Young people 'turning to spirituality': Dalai Lama

By Alyssa Braithwaite, AAP, June 14, 2007

Sydney, Australia -- GROWING numbers of young people are turning to spirituality as they realise they cannot inject, drink or purchase peace of mind, the Dalai Lama says.

<< The Dalai Lama arrives in Sydney

The exiled Tibetan spiritual leader was greeted by about 100 people when he arrived in Sydney today to begin the final leg of his 11-day tour of Australia.

He laughed and offered blessings as he moved past the crowd, which included more than a dozen Buddhist monks in traditional robes and also Tibetan children in traditional dress.

The Buddhist leader said later that his No.1 commitment in the country was the promotion of human values and religious harmony.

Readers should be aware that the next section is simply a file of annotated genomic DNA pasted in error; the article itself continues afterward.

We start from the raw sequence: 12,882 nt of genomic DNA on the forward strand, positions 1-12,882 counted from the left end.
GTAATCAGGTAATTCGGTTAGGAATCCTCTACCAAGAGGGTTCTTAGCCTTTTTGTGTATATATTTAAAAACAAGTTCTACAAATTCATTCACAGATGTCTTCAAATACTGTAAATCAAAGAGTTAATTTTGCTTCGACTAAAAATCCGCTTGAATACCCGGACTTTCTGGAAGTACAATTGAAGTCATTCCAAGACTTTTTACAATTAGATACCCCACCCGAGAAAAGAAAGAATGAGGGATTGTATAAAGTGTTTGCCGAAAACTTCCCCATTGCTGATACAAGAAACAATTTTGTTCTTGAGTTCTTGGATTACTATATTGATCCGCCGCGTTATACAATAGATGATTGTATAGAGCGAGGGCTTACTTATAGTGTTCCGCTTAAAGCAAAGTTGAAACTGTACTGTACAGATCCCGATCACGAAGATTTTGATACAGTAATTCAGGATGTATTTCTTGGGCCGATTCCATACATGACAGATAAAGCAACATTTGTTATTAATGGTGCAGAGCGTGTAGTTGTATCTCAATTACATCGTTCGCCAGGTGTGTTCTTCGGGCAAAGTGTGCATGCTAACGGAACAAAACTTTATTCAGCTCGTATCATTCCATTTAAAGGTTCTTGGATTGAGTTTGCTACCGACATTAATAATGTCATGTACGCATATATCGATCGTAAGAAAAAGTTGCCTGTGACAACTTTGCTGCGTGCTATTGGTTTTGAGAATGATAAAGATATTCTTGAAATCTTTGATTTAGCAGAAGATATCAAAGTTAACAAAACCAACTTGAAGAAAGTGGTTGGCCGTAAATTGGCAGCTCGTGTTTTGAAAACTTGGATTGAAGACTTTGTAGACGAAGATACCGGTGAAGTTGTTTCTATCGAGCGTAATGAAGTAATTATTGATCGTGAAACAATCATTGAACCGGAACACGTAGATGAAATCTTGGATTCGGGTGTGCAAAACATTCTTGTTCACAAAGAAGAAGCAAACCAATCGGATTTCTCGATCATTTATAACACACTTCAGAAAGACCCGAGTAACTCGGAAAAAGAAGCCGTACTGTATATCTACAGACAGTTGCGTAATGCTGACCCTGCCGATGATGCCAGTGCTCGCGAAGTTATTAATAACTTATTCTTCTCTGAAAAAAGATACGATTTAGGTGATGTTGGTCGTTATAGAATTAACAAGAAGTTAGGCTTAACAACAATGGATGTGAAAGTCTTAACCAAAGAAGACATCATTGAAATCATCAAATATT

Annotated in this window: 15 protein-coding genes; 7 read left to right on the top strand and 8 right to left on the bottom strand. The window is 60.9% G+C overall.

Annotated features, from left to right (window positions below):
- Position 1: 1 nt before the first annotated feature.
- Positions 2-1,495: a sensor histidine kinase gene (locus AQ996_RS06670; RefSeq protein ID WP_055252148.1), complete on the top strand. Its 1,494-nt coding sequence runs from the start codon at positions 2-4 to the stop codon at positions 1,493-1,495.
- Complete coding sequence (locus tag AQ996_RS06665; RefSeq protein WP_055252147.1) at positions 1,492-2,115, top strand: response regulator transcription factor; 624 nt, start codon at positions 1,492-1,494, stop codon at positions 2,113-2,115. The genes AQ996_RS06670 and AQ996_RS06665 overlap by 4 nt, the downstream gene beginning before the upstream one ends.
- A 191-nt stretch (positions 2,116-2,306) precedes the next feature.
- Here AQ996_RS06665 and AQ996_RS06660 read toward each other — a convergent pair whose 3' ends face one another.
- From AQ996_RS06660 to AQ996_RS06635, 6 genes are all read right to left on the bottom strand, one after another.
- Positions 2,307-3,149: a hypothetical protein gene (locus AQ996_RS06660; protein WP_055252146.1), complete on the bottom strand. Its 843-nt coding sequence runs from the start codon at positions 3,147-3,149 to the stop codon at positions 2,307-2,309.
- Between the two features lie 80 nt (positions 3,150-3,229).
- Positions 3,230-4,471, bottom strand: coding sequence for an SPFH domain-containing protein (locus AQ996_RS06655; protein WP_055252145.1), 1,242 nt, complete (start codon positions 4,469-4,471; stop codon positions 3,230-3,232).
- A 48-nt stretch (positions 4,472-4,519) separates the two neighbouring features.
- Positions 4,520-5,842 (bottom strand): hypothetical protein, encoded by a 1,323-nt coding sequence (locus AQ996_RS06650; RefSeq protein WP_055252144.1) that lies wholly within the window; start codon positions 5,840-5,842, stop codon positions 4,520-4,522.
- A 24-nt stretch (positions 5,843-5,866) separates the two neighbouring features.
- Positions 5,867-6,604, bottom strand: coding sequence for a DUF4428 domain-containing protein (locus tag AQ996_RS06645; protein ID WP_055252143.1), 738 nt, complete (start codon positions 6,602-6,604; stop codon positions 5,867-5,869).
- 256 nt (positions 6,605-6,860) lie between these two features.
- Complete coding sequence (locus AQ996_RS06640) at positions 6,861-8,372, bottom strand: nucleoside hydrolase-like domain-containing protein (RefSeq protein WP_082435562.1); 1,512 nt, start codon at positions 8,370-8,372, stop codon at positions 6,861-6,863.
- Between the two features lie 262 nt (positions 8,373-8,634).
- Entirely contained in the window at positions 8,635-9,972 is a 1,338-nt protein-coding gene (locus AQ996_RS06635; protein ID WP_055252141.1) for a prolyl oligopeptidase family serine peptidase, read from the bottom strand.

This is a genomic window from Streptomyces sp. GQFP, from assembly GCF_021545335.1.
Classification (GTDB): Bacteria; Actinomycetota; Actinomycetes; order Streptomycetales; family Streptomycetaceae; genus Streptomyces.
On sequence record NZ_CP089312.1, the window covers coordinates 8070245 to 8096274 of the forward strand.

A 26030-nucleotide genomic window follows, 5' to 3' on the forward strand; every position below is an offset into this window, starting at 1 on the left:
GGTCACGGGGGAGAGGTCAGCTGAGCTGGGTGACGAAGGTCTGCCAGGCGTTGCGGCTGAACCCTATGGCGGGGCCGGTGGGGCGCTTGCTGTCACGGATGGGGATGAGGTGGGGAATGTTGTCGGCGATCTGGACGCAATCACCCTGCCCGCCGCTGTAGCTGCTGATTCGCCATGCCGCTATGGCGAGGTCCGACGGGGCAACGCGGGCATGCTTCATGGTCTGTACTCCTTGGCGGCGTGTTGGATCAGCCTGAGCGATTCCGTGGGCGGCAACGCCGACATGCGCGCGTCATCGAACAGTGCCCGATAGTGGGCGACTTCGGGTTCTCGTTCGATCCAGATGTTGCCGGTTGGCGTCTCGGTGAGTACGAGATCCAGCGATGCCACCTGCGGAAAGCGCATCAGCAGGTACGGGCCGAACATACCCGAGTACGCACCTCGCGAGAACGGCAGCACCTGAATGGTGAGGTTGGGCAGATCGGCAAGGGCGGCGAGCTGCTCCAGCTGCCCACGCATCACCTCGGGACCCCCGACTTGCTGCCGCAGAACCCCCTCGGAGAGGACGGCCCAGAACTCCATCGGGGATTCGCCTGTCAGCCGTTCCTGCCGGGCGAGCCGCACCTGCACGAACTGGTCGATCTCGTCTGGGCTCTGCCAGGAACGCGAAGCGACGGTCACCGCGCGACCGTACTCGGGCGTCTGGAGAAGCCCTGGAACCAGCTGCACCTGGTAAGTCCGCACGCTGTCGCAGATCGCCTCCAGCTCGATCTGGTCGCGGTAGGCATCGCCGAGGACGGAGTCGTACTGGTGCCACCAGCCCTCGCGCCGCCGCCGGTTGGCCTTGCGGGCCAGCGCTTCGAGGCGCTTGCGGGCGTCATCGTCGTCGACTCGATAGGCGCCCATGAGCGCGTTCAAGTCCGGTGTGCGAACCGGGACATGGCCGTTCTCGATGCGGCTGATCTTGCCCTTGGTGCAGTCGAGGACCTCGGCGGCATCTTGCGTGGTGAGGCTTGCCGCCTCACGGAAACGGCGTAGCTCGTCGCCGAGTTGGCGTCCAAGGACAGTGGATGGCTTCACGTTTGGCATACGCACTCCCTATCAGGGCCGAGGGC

"I consider meeting with the public as something useful because my main interest and my first commitment is promotion of human values," he said.

"When I said human value, not necessarily religious faith but ... secular ethics such as warm-heartedness and sense of community."

He said that in this age of celebrity and consumerism, more and more young people were becoming interested in what he had to say, because his message about creating a happy life was universal.

"I have nothing special to say, and I'm not a singer, I'm not special," the Dalai Lama said.

"But everybody, whether they are wealthy or poor, everybody wants a happy life, everybody wants a successful life and that is much dependent on peace of mind."

The best way to achieve a happy life, he said, was by ensuring that your mind was calm, through spirituality.

"More stress, more anxiety, more fear is the largest obstacle to happy life," he said.

"A calm mind is very essential. A calm mind you cannot (get) through injection, through buying."

The 71-year-old holy man, who fled into exile when China seized control of Tibet in 1959, said his other commitment was to Tibetan issues.

The Dalai Lama will give a free public talk tomorrow at The Domain, in central Sydney, to be followed by a concert.